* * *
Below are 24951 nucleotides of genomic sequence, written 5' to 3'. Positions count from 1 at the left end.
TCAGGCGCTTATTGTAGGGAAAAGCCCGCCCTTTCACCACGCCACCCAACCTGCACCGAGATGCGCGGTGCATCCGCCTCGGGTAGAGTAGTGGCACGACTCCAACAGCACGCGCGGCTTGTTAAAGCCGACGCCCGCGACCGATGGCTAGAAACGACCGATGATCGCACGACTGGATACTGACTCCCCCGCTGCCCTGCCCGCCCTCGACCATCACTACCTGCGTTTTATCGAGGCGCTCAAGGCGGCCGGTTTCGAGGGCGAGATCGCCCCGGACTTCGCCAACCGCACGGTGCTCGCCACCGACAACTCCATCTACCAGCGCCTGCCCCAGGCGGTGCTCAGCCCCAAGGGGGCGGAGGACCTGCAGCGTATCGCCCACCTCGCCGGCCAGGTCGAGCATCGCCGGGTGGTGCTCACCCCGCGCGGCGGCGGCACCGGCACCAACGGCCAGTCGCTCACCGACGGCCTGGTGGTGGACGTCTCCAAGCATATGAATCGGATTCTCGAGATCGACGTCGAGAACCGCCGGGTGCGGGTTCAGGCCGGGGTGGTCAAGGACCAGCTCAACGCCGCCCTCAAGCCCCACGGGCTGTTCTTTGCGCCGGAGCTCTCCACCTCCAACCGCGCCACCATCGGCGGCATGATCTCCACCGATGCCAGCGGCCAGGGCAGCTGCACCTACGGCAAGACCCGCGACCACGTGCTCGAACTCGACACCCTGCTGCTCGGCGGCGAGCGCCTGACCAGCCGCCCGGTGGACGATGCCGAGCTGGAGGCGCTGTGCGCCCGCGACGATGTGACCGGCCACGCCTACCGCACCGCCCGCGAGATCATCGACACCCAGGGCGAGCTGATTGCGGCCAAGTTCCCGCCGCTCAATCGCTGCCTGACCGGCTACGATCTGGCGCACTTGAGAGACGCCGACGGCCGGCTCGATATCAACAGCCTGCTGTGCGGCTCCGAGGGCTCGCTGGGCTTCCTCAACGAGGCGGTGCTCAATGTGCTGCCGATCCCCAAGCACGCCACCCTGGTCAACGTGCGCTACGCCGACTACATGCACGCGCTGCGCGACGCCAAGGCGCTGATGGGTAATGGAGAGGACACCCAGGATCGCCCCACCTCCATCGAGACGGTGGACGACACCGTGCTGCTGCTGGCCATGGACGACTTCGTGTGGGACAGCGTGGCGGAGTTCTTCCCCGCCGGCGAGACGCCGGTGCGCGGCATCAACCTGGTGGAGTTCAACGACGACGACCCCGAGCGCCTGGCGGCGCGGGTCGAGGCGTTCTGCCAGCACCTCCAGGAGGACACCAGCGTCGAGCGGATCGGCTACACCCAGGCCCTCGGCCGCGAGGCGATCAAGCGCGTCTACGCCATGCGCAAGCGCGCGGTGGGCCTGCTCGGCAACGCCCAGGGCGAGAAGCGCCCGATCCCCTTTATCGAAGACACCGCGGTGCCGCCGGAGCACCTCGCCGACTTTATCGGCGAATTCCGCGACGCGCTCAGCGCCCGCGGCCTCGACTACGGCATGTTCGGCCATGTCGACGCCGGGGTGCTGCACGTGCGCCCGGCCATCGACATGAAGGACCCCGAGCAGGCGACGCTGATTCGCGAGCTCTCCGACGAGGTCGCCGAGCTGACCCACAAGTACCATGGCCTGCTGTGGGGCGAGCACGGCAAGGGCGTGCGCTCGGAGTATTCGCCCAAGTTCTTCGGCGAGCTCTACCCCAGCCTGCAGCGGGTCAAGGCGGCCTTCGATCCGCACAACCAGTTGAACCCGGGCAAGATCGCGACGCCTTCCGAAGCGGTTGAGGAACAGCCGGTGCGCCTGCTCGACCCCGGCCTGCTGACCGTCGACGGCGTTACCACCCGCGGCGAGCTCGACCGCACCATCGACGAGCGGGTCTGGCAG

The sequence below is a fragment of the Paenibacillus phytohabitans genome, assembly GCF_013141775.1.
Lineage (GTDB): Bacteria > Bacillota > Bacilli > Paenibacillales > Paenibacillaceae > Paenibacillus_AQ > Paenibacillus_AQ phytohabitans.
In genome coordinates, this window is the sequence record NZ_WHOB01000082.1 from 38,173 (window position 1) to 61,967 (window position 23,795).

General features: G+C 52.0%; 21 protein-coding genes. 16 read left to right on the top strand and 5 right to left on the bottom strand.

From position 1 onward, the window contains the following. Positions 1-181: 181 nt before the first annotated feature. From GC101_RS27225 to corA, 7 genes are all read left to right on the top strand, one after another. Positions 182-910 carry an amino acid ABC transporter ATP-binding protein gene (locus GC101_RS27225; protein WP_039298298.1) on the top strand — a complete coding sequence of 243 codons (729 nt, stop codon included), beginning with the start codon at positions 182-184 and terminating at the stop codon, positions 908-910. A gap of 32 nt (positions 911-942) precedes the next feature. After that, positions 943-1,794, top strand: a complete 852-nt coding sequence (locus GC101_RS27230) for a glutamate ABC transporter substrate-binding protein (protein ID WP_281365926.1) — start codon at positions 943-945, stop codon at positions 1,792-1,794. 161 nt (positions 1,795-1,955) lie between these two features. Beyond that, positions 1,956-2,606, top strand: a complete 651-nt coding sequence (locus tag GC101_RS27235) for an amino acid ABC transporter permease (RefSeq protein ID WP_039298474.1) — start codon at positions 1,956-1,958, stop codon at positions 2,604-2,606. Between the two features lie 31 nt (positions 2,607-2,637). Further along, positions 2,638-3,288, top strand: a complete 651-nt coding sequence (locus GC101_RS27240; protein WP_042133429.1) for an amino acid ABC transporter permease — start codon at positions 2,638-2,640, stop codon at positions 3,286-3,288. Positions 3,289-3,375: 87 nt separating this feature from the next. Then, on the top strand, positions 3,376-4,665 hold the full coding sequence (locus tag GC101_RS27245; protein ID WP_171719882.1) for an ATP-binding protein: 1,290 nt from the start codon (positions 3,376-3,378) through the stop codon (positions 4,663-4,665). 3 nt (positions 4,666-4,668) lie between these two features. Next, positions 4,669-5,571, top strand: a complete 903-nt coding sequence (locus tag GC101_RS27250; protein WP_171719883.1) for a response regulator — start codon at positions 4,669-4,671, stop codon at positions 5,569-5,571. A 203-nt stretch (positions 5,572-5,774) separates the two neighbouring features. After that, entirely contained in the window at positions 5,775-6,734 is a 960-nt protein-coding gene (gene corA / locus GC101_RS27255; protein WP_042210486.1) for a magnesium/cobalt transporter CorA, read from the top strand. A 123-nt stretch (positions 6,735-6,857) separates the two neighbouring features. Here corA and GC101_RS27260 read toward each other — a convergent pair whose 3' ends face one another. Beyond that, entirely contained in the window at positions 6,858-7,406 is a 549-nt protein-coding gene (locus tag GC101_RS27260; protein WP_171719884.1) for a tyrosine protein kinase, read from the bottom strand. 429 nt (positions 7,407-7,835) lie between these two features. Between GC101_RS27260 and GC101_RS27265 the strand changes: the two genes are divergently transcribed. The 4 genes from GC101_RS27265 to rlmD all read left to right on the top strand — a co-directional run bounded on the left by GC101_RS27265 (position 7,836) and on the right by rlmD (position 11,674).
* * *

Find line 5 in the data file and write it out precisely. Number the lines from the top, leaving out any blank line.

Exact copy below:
In genome coordinates, this window is the sequence record NZ_WHOB01000082.1 from 38,173 (window position 1) to 61,967 (window position 23,795).